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Microsoft updates Windows 8, Windows RT apps

Microsoft updates Windows 8, Windows RT apps

Microsoft's Windows 8 and Windows RT apps have been updated with new features and improved user interfaces, but Google Calendar support is a victim of the changes.

Microsoft has official updated its homebrew applications for Windows 8 and Windows RT, bringing improvements to the Mail, Calendar and People apps running under the Modern user interface.

Designed to fix bugs and address customer complaints, the updates do much to improve the state of Microsoft's stock applications. The Mail, app, for example, now includes the option to create, rename and delete folders from within the Metro UI - something that, if you can believe it, was a function not available in the original release. The revised interface also allows users to quickly flag important emails for later action, and now includes an in-built filter for viewing only unread messages.

Other improvements to the Mail app include 'smart contact suggestions' which provide auto-complete entries sorted by the who you most frequently contact, and a new display feature that puts unfinished draft messages at the top of your Inbox to remind you to get around to sending them. It's also now possible to add, edit and delete hyperlinks without running into any strange formatting bugs, and the ability to include bulleted or numbered lists has also been tweaked - as has the app's understanding of rich-text content pasted from other applications. Finally, the app now includes server-side searching - meaning you're no longer limited to finding messages within the somewhat scant two-week timescale previously offered, or you have the option of increasing or removing entirely that limitation.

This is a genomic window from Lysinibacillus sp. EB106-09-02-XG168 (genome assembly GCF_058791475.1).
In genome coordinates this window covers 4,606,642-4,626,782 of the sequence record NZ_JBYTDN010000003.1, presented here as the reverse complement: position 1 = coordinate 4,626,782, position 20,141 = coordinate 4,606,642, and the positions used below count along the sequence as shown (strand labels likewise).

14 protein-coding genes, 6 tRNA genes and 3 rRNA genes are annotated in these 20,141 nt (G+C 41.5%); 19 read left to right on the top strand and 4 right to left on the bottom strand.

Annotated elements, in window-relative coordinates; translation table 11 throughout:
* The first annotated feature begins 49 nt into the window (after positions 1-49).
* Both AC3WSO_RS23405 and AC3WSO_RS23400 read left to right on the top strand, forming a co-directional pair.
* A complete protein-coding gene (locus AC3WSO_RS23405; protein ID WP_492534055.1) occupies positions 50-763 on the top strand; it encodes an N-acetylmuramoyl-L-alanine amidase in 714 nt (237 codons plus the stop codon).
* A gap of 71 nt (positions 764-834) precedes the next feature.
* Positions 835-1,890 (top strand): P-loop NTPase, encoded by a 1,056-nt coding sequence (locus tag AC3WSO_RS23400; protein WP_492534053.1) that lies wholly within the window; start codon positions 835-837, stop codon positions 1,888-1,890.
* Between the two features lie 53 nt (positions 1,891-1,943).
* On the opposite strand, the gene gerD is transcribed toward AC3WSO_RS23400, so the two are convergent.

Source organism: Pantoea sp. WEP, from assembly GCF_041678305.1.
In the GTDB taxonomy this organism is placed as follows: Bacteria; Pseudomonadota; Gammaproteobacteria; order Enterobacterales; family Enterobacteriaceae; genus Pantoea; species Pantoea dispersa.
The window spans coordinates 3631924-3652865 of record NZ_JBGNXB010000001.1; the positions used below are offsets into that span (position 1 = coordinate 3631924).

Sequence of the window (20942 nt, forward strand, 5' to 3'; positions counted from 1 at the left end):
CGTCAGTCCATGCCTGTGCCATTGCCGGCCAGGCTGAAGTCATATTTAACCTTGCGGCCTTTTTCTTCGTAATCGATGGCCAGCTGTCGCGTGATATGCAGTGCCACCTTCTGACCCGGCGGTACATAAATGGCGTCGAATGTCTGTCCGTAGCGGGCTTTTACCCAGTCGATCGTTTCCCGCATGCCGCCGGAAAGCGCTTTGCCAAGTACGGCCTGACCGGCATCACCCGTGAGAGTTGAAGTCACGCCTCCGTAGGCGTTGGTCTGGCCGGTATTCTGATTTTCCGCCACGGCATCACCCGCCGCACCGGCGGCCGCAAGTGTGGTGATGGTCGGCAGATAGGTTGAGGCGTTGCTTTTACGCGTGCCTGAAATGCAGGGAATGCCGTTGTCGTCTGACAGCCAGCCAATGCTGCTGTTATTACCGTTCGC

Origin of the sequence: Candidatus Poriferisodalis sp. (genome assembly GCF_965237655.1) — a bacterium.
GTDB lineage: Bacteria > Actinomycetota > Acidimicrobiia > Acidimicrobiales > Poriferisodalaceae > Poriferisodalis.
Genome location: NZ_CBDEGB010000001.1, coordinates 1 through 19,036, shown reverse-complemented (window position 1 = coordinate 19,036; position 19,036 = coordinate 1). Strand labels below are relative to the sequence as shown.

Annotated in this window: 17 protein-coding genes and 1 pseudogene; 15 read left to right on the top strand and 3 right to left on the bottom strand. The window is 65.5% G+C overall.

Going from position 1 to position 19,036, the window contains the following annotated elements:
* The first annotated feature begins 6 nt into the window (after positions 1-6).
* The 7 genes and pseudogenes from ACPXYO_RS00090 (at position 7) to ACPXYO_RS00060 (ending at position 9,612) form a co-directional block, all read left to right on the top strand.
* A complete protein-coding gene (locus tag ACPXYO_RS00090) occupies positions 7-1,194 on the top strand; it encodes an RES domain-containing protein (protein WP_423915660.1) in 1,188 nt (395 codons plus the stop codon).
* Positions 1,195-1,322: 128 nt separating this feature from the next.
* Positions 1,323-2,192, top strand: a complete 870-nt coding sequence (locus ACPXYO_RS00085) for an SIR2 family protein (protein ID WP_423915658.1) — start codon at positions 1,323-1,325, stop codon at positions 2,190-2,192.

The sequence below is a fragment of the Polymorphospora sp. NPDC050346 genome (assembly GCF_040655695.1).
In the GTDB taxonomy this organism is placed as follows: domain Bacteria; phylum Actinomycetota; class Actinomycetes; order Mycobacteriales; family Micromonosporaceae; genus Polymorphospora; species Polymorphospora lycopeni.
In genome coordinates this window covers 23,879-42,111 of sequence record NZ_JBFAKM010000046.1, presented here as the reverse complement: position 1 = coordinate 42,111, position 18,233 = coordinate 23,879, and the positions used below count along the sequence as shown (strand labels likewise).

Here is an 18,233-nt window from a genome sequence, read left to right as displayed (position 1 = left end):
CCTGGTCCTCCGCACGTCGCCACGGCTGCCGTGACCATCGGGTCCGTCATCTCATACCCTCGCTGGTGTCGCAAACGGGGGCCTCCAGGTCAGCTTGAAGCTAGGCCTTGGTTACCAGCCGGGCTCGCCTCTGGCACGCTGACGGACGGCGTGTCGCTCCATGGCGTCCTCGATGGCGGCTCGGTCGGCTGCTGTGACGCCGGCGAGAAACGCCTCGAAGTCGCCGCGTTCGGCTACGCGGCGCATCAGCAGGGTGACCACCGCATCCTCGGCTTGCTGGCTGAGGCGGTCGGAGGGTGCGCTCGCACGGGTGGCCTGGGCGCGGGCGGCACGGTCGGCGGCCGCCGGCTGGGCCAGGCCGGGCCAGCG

The People app, meanwhile, has been tweaked to include addition app commands accessed by swiping down from the top on a touch-screen device or right-clicking if you're a keyboard and mouse type. This introduces a new navigation bar, that allows users to quickly switch between Home, Me and What's New views.

Finally, the Calendar app includes a visual refresh that makes the main interface less cluttered and easier to read. Solid blocks of colour have been replaced by a strip down the edge of each entry, while a Work Week view provides a more focused list of entries than the previous Week view. Scheduling assistant support for Microsoft Exchange servers has also been added, bringing the software more in-line with the company's Outlook client, and it's possible to forward meeting invitations, email all meeting attendees, access additional recurrence options and set end dates for recurring events directly within the app.

Sadly, not all changes are an improvement. Contrary to Microsoft's statement earlier this year, Google's decision to remove Exchange ActiveSync support from its servers means that those upgrading their Windows 8 or Windows RT apps will lose support for synchronising their Calendar app with Google Calendar. While emails and contacts work once the account is re-connected, Google Calendar does not - and thus far neither Microsoft nor Google has provided a work-around for the issue.

If you don't use Google Calendar - or, conversely, if you don't use the Calendar app built in to Windows 8 and Windows RT - you can download the updates from the Windows Store, by clicking the 'Updates' icon in the top-right when it appears.

20 Comments

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gcwebbyuk 26th March 2013, 12:43 Quote